Bignonia Species, Cross Vine, Crossvine, Trumpet Flower

Bignonia capreolata

Family: Bignoniaceae (big-no-nih-AY-see-ee) (Info)
Genus: Bignonia (big-NO-nee-uh) (Info)
Species: capreolata (kap-ree-oh-LAH-tuh) (Info)
Synonym:Anisostichus capreolata
Synonym:Bignonia capreolata f. lutea
View this plant in a garden


Vines and Climbers

Water Requirements:

Requires consistently moist soil; do not let dry out between waterings

Sun Exposure:

Sun to Partial Shade



Foliage Color:

Unknown - Tell us


30-40 ft. (9-12 m)


9-12 in. (22-30 cm)


USDA Zone 6a: to -23.3 C (-10 F)

USDA Zone 6b: to -20.5 C (-5 F)

USDA Zone 7a: to -17.7 C (0 F)

USDA Zone 7b: to -14.9 C (5 F)

USDA Zone 8a: to -12.2 C (10 F)

USDA Zone 8b: to -9.4 C (15 F)

USDA Zone 9a: to -6.6 C (20 F)

USDA Zone 9b: to -3.8 C (25 F)

Where to Grow:

Unknown - Tell us


Handling plant may cause skin irritation or allergic reaction

Pollen may cause allergic reaction

Bloom Color:

Gold (yellow-orange)

Bloom Characteristics:

This plant is attractive to bees, butterflies and/or birds

Bloom Size:

Unknown - Tell us

Bloom Time:

Late Winter/Early Spring

Late Summer/Early Fall

Other details:

May be a noxious weed or invasive

Soil pH requirements:

6.6 to 7.5 (neutral)

Patent Information:


Propagation Methods:

From seed; direct sow outdoors in fall

From seed; sow indoors before last frost

From seed; direct sow after last frost

Seed Collecting:

Allow pods to dry on plant; break open to collect seeds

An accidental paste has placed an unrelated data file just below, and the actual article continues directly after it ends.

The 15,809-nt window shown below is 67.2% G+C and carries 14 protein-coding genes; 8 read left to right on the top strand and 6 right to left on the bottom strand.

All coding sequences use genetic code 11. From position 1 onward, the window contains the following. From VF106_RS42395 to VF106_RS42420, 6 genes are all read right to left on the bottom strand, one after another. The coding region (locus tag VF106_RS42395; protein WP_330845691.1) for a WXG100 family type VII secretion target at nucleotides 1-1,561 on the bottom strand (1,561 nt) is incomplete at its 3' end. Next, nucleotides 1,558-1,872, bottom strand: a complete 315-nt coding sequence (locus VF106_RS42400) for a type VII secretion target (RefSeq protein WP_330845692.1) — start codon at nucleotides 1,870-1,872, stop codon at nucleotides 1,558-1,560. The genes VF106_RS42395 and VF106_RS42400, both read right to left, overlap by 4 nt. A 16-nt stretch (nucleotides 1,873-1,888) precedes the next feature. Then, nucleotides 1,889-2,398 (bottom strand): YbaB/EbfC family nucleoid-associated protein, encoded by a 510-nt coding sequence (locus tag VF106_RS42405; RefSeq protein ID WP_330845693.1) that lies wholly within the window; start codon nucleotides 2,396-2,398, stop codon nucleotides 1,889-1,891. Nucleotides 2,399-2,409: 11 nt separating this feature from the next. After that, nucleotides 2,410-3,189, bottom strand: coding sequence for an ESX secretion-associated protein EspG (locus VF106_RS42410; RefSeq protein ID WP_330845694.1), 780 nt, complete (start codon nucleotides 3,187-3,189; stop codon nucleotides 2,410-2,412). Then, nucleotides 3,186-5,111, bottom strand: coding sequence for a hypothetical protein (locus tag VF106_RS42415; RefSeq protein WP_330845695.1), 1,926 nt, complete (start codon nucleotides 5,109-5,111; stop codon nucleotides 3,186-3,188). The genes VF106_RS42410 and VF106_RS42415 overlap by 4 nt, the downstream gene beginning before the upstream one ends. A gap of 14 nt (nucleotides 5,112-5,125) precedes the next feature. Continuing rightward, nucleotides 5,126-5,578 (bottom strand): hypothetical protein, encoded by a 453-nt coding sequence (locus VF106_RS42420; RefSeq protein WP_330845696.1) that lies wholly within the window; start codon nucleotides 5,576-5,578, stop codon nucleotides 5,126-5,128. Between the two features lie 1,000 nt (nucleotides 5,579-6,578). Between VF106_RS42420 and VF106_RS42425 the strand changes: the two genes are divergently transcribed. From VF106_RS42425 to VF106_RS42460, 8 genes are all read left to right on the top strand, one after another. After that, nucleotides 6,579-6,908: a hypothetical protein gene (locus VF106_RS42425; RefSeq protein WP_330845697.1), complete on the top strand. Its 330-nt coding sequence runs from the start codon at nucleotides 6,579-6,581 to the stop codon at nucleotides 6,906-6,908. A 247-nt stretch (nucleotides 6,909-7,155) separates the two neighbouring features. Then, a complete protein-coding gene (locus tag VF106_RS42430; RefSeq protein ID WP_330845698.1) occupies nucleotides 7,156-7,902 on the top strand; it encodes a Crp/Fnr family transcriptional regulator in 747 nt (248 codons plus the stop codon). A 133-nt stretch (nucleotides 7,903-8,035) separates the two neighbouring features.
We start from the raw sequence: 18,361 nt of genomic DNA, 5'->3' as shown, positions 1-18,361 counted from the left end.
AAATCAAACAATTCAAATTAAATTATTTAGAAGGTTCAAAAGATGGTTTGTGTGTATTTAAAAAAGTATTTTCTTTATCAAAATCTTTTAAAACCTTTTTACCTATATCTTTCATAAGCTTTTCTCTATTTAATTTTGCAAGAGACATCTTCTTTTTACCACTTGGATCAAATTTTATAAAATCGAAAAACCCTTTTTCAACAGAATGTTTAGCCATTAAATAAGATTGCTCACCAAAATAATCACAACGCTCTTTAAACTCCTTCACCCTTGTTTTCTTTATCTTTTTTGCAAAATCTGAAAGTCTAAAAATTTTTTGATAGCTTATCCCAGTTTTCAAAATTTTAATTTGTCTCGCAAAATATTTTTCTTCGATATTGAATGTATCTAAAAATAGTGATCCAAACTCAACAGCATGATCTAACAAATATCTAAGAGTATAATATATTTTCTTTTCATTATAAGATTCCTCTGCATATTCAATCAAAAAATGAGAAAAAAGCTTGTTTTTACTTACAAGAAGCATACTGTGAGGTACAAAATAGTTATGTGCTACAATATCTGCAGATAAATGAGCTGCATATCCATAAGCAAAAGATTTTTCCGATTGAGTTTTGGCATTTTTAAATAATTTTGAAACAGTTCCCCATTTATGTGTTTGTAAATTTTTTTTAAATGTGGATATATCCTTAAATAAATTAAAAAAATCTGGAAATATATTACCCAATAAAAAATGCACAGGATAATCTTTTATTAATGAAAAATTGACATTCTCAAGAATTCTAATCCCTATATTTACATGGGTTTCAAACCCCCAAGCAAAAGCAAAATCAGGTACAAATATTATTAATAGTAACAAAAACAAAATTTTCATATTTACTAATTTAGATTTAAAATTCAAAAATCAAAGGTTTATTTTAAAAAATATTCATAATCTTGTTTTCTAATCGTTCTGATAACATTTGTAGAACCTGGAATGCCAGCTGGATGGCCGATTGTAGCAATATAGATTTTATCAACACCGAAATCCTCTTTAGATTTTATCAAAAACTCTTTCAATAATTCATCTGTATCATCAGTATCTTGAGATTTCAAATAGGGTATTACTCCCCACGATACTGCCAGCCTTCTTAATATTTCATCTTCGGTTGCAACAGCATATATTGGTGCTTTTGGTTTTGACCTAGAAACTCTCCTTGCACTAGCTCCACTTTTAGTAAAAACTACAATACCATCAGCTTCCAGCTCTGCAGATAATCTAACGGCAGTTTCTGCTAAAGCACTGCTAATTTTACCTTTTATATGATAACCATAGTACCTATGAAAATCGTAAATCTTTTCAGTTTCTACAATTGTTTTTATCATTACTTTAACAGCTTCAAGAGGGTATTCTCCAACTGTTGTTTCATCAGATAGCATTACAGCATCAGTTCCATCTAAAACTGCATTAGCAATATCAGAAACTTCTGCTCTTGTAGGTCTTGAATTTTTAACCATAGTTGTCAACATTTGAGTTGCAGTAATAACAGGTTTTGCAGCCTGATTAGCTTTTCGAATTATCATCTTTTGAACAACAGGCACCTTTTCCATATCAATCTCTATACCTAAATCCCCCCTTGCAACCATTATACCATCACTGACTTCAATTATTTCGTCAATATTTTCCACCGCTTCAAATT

This plant is said to grow outdoors in the following regions:

Bessemer, Alabama

Saraland, Alabama

Vincent, Alabama

Tempe, Arizona

Ashdown, Arkansas

Little Rock, Arkansas

Morrilton, Arkansas

Wilmington, Delaware

Bartow, Florida

Casselberry, Florida

Dade City, Florida

Englewood, Florida

Hollywood, Florida

New Port Richey, Florida

Palm Coast, Florida

Pensacola, Florida

Tallahassee, Florida

Albany, Georgia

Athens, Georgia

Brunswick, Georgia

Cornelia, Georgia

Decatur, Georgia

Demorest, Georgia

Barbourville, Kentucky

Cadiz, Kentucky

Salvisa, Kentucky

Abita Springs, Louisiana

Baton Rouge, Louisiana

Gonzales, Louisiana

Portland, Maine

Gwynn Oak, Maryland

Columbus, Mississippi

Lumberton, Mississippi

Maben, Mississippi

Raymond, Mississippi

Saucier, Mississippi

Kansas City, Missouri

Riverside, Missouri

Hobbs, New Mexico

North Tonawanda, New York

Chapel Hill, North Carolina

Kure Beach, North Carolina

Lake Toxaway, North Carolina

Statesville, North Carolina

Dundee, Ohio

Englewood, Ohio

Hulbert, Oklahoma

Norman, Oklahoma

Central, South Carolina

Okatie, South Carolina

Rock Hill, South Carolina

Lewisburg, Tennessee

Arlington, Texas

Austin, Texas

Canyon Lake, Texas

Colmesneil, Texas

Crane, Texas

Desoto, Texas

Fate, Texas

Fort Worth, Texas(2 reports)